Today’s protagonist was born as a Prince in a southern Indian kingdom, but he soon discarded his palace life to embrace the study of Buddhism. As a travelling Master, he journeyed to China, where he gained powerful disciples and founded Dhyana Buddhism, better known in China as Chan, and later in Japan as Zen.
He is also credited as the first Kung Fu Master at the Temple of Shaolin. He popularised meditation, introduced green tea to China, and had a curious second life as a popular Japanese doll.
Put the kettle on the stove, control your breathing, and sink into the life and legend of Bodhidharma, known as Da Mo in China and Daruma in Japan. Here is the life and legacy of the 28th Buddha:
Most of what we know about Bodhidharma is painted in the colours of legend; however, there is a historical account of his life written by the Chinese monk Daoxuan in the 7th Century AD.
Bodhidharma’s exact date of birth is not known. We do know that he was active throughout the first half of the 6th Century AD and was born in the South Indian Kingdom of Pallava, corresponding to the present-day States of Tamil Nadu, Karnataka, and Andhra Telangana. At birth he was called Bodhyottara, and he wasn’t exactly just another citizen of Pallava — he was a Royal Prince, the third and youngest son of King Simhavarman II.
The capital city of Pallava was a placed called Kanchi, and it was a prominent centre of Buddhist scholarship, giving birth to many masters of the Mahayana strand of Buddhism.
The King himself was interested in the Dharma, a term which indicates the words of the Buddha, the practice of his teaching, and the attainment of enlightenment. That is why he arranged for he and his sons to be trained by the famed master Prajnottara.
Prajnottara was the 27th in a lineage of masters and disciples that could be traced back directly to Siddhartha Gautama, known simply as the Buddha, the famous founder of the religion.
During the course of the training, the master noticed the spiritual potential and wisdom of the youngest prince, but he decided to wait before making of Bodhyottara his chosen disciple.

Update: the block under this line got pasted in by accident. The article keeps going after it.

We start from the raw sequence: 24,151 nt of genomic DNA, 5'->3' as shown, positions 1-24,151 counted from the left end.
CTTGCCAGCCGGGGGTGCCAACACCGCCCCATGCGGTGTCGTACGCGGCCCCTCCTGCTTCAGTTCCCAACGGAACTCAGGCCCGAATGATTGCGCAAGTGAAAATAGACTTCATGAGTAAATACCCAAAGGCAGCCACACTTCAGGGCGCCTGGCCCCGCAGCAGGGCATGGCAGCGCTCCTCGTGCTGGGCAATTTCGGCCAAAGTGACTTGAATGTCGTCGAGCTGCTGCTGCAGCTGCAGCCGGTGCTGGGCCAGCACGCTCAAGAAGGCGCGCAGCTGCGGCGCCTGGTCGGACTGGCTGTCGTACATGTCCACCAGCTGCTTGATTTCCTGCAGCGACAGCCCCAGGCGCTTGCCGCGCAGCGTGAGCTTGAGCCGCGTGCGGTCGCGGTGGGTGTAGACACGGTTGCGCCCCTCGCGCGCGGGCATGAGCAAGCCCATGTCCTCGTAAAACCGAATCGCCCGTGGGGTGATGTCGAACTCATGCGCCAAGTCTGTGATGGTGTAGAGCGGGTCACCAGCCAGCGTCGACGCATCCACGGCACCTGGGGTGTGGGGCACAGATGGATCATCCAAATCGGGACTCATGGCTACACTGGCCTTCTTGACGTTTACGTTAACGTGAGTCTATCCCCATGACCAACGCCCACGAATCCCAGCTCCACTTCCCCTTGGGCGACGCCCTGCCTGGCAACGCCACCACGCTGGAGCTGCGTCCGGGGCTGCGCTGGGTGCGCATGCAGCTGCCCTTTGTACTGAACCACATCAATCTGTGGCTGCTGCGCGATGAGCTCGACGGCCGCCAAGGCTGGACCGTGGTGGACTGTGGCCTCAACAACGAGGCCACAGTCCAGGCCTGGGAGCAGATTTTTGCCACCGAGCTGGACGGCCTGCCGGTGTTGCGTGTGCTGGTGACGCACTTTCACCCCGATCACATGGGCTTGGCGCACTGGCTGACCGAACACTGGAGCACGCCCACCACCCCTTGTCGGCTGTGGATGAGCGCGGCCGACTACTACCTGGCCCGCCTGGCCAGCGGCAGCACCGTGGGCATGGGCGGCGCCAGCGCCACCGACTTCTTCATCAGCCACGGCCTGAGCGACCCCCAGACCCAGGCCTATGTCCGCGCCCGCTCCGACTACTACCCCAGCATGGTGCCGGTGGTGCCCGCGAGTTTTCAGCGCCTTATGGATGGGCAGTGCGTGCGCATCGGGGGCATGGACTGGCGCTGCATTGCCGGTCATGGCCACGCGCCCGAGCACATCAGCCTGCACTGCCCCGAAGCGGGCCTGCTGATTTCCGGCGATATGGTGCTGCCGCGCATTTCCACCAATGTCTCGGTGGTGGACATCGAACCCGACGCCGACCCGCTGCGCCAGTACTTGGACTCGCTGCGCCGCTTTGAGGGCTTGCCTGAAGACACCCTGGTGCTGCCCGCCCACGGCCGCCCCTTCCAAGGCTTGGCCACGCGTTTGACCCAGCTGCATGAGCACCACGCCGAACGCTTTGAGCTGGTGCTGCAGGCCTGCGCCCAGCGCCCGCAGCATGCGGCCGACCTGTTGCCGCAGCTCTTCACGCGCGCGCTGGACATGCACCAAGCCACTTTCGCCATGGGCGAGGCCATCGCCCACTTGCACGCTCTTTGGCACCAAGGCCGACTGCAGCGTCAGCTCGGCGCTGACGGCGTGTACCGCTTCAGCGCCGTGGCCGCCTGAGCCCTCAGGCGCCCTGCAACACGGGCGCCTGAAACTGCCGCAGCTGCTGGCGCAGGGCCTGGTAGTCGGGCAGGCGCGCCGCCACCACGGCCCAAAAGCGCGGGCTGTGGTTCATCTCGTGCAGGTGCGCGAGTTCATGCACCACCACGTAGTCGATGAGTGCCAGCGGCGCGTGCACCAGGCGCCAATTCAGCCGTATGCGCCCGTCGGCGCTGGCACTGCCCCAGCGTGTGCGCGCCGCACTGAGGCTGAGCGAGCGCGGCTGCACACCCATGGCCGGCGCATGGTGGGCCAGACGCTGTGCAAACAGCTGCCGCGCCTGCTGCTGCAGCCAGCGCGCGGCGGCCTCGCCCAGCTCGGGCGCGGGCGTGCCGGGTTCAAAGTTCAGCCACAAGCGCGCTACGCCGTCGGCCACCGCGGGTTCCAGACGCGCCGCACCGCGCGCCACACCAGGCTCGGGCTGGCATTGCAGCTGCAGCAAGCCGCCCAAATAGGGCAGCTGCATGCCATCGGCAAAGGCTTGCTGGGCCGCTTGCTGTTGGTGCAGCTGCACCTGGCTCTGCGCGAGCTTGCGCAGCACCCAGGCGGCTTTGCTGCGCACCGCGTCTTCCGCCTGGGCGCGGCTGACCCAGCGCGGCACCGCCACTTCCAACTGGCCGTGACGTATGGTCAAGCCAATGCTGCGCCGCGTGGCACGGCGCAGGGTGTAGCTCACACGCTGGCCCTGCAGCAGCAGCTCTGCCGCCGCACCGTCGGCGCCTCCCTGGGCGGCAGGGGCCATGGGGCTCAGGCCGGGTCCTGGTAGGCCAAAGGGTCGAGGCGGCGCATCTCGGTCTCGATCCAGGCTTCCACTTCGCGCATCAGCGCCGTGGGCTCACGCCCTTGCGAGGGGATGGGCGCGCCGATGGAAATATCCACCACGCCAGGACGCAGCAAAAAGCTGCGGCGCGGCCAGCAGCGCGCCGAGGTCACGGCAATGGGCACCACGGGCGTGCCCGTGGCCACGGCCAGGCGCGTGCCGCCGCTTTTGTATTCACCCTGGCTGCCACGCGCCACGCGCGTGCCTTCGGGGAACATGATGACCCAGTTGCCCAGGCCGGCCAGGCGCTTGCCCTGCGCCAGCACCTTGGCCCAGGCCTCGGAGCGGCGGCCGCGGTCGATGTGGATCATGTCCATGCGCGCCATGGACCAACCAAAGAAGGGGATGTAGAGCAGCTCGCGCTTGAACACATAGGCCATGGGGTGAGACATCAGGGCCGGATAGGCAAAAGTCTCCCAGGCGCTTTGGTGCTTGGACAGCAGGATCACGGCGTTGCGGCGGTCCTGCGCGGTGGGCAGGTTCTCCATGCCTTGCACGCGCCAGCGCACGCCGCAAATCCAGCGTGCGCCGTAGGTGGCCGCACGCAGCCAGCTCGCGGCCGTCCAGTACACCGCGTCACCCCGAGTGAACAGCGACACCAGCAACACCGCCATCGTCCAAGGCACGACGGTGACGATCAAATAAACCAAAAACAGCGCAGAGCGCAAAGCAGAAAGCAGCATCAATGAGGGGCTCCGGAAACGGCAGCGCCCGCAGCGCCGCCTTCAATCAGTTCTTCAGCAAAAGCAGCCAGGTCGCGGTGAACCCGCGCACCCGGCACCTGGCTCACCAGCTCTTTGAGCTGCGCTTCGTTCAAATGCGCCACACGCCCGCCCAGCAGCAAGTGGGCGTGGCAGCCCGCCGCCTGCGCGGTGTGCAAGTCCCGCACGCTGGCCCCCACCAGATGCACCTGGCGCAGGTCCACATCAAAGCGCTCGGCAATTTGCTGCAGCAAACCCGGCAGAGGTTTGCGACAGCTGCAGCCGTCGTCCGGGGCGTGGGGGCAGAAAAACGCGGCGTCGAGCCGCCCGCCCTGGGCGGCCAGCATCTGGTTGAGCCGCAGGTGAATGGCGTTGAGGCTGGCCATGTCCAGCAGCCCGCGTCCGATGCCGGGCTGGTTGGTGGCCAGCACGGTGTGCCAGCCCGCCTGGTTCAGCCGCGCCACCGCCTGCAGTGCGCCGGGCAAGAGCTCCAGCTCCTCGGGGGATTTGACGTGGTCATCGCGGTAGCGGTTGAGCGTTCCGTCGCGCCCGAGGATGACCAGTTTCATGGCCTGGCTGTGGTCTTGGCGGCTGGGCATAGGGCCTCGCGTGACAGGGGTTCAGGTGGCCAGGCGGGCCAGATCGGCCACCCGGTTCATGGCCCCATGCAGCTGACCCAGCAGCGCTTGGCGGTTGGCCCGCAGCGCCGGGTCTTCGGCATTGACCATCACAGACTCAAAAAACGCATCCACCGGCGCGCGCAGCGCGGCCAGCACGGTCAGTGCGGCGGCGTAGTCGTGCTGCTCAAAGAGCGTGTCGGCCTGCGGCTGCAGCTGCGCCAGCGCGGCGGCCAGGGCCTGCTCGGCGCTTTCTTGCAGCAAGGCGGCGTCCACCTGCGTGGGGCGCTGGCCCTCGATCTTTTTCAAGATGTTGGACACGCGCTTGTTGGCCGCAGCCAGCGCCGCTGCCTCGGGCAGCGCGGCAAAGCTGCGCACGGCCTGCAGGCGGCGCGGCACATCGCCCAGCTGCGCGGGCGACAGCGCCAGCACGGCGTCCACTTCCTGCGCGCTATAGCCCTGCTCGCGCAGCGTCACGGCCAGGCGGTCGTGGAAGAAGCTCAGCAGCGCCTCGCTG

The time was finally ripe when the King died. While everyone was in mourning, Bodhyottara remained in a state of deep, constant meditation for seven consecutive days. After finally rising a full week later, he went to Prajnottara and requested to be accepted as his disciple.
Prajnottara took him under his wing and imparted all the necessary teachings to make of him a new master. Under the guidance of his mentor, Bodhyottara deepened his understanding of the Dharma, but also mastered Ayurvedic medicine, acupressure and martial arts.
When he eventually became bodhi or ‘awakened’, Prajnottara gave him his new name: Bodhidharma. He had now become the 28th in that unbroken lineage of realized Masters.
I expect that by now your water has boiled. As your green tea brews for the three minutes required for the perfect cup, let me give you a quick summary of the main tenets of Buddhism.
Buddhism is a religion based on the teachings of Siddhartha Gautama, born in the 5th century BC in modern-day Nepal. He was known by his title “the Buddha,” meaning “the awakened one,” after he experienced a profound realization about the nature of life, death, and existence.
The Buddha travelled and taught throughout his life, but he didn’t teach people what he had begun to understand when he became awakened. Instead, he taught people how to realize this awakening for themselves, which would arrive through their own direct experience, rather than beliefs and dogmas. He wasn’t offering an answer; he was teaching his pupils how to ask the right question.
By the 3rd century BC, Buddhism had become state religion in India, and from there it spread throughout the rest of Asia. Today, the number of Buddhists is estimated to be about 350 million, which makes Buddhism the fourth largest religion in the world … although it is questioned whether it should be considered a religion at all. Buddhism is non-theistic at its core and coexists well with other established religions. As a result, some scholars choose to consider it as more of a philosophical doctrine than an explicit religion.